Rowan County Fair hosts sheep, goat dress-up competition
Dressed to impress, more than a dozen goats and sheep were the center of attention Tuesday at the Rowan County Fair.
Dress ranged from a Disney movie character to a football player in the fair’s sheep and goat dress contest. It was the largest crop of contestants in recent memory, according to David Correll, who helped run the competition.
“I can’t think of a time when we had this many participate,” Correll said.
Contestants dressed goats and sheep up in varying costumes and pranced around the arena. Some of the human contestants were just slightly larger than their animal counterparts. The sheep’s and goats’ human companions dressed in matching attire.
Crowd cheering decided the overall winners. Even some of the sheep decided to chime in and cheer for themselves.
Judges asked the large crowd gathered inside the fair’s arena to cheer for their favorite participant and it was immediately clear that Lacy Wagoner, who dressed like a cheerleader along with her sheep, was the most popular, as a raucous applause followed each time Wagoner’s name was announced.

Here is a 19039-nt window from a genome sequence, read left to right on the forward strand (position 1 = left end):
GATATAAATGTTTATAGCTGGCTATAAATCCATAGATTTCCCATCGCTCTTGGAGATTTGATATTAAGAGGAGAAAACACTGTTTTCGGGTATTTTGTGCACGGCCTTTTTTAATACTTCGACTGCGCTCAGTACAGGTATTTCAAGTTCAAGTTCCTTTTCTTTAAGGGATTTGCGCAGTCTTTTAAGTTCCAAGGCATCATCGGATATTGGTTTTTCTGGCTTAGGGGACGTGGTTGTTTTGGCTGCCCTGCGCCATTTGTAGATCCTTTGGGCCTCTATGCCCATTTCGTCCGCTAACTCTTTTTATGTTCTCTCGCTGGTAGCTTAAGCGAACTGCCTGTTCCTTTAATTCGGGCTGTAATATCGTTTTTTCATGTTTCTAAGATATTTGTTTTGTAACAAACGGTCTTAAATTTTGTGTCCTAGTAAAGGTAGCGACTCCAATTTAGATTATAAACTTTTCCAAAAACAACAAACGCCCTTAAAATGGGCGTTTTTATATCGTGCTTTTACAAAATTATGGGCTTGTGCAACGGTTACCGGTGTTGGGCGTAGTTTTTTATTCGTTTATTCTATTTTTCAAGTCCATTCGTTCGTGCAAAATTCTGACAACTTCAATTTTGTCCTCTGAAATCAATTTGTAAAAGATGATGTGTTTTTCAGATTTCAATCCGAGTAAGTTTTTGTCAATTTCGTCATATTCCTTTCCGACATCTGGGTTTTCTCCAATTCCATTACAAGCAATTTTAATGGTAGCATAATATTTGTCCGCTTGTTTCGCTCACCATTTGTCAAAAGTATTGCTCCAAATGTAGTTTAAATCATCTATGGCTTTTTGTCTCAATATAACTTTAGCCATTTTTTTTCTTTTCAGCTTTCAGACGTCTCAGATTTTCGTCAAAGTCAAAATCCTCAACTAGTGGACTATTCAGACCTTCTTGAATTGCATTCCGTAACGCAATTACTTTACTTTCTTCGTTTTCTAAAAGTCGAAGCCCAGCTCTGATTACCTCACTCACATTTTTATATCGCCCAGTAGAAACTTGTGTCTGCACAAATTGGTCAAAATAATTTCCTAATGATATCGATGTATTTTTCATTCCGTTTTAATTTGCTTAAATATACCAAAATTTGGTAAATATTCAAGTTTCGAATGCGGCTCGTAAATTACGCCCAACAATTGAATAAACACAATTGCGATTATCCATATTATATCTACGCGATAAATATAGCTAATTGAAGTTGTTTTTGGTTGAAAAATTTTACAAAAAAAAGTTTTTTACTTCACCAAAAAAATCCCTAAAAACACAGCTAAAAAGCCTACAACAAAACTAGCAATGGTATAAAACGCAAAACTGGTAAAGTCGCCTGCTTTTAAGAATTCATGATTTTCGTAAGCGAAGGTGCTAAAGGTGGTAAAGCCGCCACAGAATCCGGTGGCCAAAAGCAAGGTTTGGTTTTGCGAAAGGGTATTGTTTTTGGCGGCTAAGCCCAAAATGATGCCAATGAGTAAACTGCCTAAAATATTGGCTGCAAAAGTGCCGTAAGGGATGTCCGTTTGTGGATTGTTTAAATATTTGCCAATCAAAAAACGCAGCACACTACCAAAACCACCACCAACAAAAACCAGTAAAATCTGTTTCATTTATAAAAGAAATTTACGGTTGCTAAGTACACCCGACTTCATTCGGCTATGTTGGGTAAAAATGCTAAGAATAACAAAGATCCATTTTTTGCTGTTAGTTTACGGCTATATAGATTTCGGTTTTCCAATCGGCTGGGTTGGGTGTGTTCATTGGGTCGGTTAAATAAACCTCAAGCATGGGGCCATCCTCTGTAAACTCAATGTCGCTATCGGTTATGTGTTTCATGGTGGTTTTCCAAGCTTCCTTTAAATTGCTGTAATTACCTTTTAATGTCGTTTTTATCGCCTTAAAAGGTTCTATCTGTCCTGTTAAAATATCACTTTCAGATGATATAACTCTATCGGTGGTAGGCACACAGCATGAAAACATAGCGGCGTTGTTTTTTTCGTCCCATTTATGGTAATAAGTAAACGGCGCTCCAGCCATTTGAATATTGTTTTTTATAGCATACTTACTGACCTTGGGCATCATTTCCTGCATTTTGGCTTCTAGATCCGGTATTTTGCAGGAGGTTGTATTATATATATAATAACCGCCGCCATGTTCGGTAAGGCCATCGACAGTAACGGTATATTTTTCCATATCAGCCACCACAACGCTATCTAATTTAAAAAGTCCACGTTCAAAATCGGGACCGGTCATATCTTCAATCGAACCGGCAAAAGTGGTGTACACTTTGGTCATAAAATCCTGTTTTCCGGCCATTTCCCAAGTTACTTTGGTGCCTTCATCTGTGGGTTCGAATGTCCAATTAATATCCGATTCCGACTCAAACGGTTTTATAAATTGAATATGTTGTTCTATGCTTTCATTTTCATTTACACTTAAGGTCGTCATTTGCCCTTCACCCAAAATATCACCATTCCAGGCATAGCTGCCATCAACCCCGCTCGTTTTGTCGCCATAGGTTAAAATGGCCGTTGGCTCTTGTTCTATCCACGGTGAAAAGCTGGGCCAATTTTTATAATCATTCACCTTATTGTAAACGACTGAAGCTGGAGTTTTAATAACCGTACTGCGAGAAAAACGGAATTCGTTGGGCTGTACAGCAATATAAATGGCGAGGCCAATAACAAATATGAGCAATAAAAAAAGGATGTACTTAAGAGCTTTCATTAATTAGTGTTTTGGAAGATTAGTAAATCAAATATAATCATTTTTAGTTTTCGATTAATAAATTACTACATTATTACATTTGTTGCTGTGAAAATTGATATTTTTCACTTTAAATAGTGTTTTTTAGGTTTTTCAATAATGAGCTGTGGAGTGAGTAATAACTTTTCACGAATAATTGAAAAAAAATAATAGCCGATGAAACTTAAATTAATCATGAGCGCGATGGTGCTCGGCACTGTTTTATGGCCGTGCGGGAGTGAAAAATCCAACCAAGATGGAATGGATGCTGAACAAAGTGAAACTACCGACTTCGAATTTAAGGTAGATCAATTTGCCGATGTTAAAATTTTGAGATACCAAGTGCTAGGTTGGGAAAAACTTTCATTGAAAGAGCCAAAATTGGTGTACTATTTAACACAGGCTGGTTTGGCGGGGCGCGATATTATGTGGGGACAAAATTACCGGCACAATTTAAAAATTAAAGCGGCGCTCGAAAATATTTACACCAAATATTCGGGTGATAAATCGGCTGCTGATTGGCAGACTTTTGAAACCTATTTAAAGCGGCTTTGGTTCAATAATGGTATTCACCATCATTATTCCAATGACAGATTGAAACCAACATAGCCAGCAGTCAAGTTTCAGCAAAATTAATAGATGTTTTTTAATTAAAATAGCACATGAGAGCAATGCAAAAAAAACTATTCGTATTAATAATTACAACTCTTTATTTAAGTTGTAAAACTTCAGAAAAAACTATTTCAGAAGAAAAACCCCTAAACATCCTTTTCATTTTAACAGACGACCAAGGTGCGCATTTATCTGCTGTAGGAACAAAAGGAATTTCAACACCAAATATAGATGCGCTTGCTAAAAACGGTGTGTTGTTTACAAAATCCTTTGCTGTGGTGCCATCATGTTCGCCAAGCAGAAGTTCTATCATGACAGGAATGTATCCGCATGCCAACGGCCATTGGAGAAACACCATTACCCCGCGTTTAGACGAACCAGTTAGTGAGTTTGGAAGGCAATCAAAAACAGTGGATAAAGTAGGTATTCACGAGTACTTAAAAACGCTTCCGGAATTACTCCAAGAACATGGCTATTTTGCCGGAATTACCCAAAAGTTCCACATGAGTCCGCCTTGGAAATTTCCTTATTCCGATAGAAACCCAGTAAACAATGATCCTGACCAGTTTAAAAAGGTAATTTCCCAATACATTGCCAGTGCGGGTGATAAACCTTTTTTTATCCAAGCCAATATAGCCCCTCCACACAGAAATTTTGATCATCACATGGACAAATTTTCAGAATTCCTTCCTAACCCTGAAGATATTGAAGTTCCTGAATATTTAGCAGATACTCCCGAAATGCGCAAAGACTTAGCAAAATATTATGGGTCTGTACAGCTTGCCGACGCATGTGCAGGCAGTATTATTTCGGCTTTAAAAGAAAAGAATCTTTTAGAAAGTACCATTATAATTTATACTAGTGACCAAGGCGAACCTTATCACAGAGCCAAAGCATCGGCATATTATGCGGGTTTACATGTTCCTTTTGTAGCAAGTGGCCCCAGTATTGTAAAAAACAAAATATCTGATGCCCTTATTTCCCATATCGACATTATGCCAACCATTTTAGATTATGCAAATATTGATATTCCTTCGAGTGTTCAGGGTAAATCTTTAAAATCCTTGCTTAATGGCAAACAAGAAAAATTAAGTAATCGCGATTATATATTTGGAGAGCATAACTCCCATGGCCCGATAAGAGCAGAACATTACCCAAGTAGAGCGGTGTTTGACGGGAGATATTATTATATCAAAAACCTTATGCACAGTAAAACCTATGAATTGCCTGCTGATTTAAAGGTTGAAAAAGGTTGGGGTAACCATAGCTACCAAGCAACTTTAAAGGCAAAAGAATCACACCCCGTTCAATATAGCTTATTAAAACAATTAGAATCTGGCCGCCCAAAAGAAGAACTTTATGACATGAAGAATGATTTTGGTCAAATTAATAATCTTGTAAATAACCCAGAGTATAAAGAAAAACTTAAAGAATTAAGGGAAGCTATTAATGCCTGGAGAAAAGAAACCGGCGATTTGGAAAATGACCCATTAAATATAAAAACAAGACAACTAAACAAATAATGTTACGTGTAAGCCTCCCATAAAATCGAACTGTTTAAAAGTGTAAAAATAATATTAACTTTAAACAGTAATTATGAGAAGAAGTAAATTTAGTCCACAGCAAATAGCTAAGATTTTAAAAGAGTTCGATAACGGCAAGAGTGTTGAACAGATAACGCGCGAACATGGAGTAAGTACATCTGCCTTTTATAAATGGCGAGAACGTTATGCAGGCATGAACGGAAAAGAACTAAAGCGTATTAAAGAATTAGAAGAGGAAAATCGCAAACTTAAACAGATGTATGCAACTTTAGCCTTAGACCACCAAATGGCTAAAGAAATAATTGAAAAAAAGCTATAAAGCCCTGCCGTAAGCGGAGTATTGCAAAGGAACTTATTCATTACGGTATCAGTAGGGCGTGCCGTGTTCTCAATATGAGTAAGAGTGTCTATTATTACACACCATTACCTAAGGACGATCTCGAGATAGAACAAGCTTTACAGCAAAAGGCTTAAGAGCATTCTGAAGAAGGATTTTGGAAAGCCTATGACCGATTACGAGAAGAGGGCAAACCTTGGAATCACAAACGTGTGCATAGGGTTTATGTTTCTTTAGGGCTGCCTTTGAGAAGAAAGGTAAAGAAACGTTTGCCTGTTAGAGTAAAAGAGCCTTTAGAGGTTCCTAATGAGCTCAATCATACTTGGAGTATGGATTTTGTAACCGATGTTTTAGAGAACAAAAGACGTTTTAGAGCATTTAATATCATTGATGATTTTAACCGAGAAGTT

A group of four contestants — Cameron Reber, Zachary Reber, Madison Reber and Mollie Sulivan — won second place as the Teenage Mutant Ninja Sheep.
Cameron Reber said the group chose the costume because Teenage Mutant Ninja Turtles was their favorite TV show. Cameron sad her favorite part was dressing up the animals, though it was difficult at times to get the animals into costume.
“I had a lot of fun just doing it,” Cameron said about the competition.
She said walking a sheep around an arena isn’t quite like walking a dog.
Zachary’s sheep may have been the hungriest out of the group, as it even tried to take a bite out of his costume.
The third place contestant was Audrey Oliphant, who dressed like Disney movie character Tinker Bell. Her sheep was dressed as Peter Pan.
Other costumes in the competition were a sheep in North Carolina State University Wolfpack football gear; Elsa, from the movie “Frozen”; and two sheep dressed like Mario Bros.
Just before the dress-up competition, a group of special needs children also competed with their own sheep.
Correll said the special needs kids were judged on how they handled the sheep, though all received ribbons and were declared winners.
About an hour before the special needs kid competed, some members of the Future Farmers of America brought the sheep and spent time with the children, showing them how to handle the animals.
Click here for a video of the show.
Contact reporter Josh Bergeron at 704-797-4246.